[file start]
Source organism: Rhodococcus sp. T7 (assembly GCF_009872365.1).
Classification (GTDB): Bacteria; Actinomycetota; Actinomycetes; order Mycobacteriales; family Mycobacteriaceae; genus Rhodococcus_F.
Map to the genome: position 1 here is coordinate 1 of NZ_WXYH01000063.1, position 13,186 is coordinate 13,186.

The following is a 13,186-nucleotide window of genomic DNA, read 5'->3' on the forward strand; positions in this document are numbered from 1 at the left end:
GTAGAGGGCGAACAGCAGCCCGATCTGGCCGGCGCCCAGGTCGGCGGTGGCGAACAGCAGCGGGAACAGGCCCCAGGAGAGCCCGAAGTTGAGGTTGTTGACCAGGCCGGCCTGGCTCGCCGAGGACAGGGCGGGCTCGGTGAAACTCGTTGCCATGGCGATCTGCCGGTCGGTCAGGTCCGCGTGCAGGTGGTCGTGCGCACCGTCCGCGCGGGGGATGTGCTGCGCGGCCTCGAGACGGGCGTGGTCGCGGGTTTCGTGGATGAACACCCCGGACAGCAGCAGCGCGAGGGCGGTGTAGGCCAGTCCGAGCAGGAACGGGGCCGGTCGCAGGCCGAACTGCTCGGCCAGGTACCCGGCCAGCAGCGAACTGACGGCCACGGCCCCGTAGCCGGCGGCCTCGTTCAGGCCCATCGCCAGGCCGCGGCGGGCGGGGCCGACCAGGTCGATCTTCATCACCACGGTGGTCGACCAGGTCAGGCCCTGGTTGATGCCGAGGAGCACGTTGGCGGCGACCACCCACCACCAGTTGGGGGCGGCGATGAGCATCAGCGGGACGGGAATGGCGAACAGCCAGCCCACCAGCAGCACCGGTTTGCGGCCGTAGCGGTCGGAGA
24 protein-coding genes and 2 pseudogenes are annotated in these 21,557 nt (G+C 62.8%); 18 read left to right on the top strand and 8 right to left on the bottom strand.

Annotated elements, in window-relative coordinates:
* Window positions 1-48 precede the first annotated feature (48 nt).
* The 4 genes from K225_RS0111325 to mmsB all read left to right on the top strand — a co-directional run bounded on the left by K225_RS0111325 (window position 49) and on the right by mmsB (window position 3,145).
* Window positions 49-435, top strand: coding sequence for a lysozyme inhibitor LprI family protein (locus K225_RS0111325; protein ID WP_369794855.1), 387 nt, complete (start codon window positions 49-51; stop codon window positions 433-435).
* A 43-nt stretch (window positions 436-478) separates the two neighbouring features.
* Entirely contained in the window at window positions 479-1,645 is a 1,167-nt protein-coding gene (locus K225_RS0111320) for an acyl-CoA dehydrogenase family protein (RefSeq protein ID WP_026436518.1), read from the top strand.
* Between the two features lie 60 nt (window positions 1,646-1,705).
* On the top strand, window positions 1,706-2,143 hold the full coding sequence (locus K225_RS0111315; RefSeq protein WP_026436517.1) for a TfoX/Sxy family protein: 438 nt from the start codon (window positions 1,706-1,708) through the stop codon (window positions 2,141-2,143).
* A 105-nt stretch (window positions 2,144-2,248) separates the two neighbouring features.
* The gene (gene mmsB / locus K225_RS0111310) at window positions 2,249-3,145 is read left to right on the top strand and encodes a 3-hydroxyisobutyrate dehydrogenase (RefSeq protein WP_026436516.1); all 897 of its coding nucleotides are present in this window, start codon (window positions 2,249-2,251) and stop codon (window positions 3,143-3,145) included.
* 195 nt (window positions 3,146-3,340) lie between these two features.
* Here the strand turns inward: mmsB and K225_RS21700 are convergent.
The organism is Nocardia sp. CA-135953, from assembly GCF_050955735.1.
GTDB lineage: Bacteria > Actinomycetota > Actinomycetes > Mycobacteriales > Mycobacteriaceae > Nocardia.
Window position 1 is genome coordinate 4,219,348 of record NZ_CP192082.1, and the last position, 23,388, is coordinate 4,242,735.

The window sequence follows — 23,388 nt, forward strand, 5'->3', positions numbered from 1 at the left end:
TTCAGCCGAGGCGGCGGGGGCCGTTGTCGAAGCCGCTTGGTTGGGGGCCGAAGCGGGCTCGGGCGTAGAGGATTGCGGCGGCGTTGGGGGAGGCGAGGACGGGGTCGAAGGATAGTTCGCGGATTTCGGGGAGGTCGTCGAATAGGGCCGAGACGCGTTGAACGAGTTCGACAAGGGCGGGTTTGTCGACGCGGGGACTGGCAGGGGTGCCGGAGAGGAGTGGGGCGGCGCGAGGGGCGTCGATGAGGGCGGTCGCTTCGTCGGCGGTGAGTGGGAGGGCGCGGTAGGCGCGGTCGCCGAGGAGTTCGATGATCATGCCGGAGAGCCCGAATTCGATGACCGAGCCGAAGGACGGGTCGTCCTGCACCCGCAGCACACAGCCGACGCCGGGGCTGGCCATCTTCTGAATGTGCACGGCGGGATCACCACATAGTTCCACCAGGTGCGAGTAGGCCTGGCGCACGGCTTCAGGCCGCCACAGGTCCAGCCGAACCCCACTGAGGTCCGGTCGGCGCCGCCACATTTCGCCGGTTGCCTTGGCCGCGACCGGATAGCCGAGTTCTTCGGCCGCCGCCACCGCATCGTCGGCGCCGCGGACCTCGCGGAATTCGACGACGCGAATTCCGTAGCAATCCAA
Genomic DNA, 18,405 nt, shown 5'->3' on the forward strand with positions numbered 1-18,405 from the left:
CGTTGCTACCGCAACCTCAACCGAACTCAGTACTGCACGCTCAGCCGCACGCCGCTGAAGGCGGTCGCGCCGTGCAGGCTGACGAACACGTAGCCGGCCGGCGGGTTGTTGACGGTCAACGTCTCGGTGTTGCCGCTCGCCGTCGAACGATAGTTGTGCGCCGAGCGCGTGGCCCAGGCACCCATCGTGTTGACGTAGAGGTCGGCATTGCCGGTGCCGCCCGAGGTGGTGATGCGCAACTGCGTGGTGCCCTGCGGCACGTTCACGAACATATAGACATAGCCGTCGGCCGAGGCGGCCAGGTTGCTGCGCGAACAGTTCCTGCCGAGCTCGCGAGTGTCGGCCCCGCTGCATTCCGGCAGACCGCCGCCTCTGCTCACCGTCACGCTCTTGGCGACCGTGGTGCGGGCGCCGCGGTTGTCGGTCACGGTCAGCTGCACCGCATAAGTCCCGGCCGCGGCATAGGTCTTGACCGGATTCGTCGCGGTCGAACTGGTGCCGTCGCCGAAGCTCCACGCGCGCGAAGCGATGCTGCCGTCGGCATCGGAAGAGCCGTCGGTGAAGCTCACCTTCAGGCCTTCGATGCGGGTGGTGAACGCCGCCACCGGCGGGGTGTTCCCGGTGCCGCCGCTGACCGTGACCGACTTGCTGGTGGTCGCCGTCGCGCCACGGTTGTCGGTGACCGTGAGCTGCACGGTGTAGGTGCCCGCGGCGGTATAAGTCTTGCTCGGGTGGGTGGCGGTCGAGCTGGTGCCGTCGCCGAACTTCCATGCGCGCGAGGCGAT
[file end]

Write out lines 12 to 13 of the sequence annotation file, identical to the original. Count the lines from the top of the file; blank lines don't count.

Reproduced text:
* Entirely contained in the window at window positions 479-1,645 is a 1,167-nt protein-coding gene (locus K225_RS0111320) for an acyl-CoA dehydrogenase family protein (RefSeq protein ID WP_026436518.1), read from the top strand.
* Between the two features lie 60 nt (window positions 1,646-1,705).